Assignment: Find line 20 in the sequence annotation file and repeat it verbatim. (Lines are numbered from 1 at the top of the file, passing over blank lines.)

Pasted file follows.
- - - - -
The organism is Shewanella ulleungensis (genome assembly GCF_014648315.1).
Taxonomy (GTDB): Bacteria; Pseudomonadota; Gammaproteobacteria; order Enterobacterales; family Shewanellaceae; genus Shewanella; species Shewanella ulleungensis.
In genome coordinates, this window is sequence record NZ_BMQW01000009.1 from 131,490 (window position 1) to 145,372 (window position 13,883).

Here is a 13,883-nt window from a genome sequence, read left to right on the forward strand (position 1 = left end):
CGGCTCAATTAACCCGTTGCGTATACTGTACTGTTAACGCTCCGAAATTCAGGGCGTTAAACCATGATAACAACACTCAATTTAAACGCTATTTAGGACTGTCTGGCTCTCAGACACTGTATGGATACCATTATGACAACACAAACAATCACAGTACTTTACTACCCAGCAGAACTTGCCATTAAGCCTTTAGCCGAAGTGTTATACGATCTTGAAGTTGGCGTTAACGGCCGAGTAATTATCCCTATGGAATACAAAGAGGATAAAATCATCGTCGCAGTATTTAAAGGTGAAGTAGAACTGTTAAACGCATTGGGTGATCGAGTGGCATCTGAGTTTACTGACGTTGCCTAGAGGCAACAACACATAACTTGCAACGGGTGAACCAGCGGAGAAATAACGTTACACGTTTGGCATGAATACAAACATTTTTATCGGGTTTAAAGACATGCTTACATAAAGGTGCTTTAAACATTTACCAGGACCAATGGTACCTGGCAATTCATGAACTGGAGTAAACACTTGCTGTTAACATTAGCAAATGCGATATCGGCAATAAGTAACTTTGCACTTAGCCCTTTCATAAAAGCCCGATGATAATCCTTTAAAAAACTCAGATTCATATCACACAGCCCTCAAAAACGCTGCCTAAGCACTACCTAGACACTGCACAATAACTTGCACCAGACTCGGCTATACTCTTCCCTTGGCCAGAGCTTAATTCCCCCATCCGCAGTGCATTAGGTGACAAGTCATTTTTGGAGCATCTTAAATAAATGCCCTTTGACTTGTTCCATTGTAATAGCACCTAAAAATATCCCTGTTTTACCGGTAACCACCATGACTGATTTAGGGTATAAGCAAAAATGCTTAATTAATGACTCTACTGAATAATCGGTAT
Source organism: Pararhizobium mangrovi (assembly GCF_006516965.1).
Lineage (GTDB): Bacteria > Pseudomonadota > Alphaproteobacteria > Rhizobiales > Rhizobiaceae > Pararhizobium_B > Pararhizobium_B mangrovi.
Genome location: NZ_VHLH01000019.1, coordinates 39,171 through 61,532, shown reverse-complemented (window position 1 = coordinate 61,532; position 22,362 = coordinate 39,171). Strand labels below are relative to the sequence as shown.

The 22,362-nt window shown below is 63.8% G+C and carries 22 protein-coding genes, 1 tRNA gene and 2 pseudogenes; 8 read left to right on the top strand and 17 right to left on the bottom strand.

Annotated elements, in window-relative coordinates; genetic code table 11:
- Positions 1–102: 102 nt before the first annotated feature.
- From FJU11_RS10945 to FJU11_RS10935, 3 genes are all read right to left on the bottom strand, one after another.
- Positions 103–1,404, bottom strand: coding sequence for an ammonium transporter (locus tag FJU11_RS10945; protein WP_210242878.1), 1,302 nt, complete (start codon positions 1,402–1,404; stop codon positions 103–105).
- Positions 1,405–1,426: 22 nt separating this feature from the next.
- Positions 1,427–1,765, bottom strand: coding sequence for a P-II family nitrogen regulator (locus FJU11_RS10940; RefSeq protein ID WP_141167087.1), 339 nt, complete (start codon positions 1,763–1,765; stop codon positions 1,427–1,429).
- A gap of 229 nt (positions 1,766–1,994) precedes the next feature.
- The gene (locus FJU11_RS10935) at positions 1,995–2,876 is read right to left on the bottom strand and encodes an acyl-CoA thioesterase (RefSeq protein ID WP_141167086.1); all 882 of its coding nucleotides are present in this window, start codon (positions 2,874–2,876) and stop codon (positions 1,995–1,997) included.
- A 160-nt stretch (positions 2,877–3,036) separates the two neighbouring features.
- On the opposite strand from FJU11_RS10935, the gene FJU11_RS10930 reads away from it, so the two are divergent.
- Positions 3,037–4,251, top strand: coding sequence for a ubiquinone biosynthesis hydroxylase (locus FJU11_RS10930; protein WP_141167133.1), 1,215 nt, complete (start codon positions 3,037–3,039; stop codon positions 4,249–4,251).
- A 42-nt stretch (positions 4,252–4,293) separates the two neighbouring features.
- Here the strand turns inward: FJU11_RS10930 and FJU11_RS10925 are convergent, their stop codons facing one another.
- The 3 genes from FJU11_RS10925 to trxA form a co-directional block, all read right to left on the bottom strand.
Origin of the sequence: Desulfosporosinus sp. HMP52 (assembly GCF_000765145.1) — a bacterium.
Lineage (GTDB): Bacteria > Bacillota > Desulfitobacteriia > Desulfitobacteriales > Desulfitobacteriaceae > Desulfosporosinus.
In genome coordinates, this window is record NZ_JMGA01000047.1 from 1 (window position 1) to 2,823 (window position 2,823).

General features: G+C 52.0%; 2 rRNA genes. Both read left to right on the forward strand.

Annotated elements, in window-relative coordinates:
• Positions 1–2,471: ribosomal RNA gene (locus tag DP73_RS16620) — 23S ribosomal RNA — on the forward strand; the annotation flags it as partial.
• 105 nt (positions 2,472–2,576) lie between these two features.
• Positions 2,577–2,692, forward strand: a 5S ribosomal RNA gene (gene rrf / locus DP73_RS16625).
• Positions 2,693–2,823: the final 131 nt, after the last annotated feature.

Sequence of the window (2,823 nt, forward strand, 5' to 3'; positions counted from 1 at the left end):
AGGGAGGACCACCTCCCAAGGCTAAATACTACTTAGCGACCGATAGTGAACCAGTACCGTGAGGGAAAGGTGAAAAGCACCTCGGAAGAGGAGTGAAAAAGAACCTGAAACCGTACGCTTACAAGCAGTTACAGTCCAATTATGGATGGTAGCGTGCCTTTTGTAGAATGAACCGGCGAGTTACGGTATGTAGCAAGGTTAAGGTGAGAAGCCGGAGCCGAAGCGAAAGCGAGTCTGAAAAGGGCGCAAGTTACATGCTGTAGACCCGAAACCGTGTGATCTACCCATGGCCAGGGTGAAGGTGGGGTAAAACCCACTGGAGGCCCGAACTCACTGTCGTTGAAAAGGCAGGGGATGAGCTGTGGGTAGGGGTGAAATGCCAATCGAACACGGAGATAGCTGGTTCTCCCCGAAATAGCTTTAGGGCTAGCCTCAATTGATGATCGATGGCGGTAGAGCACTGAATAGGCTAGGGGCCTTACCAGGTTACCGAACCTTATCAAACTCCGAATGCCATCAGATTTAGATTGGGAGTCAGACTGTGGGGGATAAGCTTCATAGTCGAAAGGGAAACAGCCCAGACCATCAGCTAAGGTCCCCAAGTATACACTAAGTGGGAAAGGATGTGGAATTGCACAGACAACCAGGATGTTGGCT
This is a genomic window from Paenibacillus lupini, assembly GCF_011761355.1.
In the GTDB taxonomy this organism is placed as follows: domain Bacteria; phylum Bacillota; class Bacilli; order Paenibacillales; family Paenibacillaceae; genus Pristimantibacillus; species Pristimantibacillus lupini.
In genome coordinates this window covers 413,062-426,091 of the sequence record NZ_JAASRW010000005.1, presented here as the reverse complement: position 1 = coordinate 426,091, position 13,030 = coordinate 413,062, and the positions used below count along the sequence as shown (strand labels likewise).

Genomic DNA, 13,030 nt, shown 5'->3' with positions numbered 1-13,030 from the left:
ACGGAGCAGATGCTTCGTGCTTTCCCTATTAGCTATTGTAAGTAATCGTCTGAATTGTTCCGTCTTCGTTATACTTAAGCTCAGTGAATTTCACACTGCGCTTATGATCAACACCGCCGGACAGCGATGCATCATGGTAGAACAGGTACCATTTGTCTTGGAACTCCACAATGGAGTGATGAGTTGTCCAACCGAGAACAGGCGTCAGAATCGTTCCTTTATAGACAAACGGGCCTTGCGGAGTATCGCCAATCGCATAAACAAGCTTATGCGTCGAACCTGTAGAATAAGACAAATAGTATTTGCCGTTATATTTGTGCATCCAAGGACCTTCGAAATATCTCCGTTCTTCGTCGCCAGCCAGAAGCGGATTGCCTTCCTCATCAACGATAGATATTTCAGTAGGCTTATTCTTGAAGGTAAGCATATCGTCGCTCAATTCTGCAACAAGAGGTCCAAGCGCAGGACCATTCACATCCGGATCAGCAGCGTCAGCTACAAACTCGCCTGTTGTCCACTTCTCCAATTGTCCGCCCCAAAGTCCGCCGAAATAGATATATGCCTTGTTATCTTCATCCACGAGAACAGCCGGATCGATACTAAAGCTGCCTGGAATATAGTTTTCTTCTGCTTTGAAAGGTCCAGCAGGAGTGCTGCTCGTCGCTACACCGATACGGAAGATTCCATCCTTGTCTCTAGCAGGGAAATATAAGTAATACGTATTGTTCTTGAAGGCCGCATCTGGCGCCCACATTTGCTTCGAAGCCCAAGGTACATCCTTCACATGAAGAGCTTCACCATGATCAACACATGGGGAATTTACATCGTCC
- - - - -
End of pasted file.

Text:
- Positions 3,037–4,251, top strand: coding sequence for a ubiquinone biosynthesis hydroxylase (locus FJU11_RS10930; protein WP_141167133.1), 1,215 nt, complete (start codon positions 3,037–3,039; stop codon positions 4,249–4,251).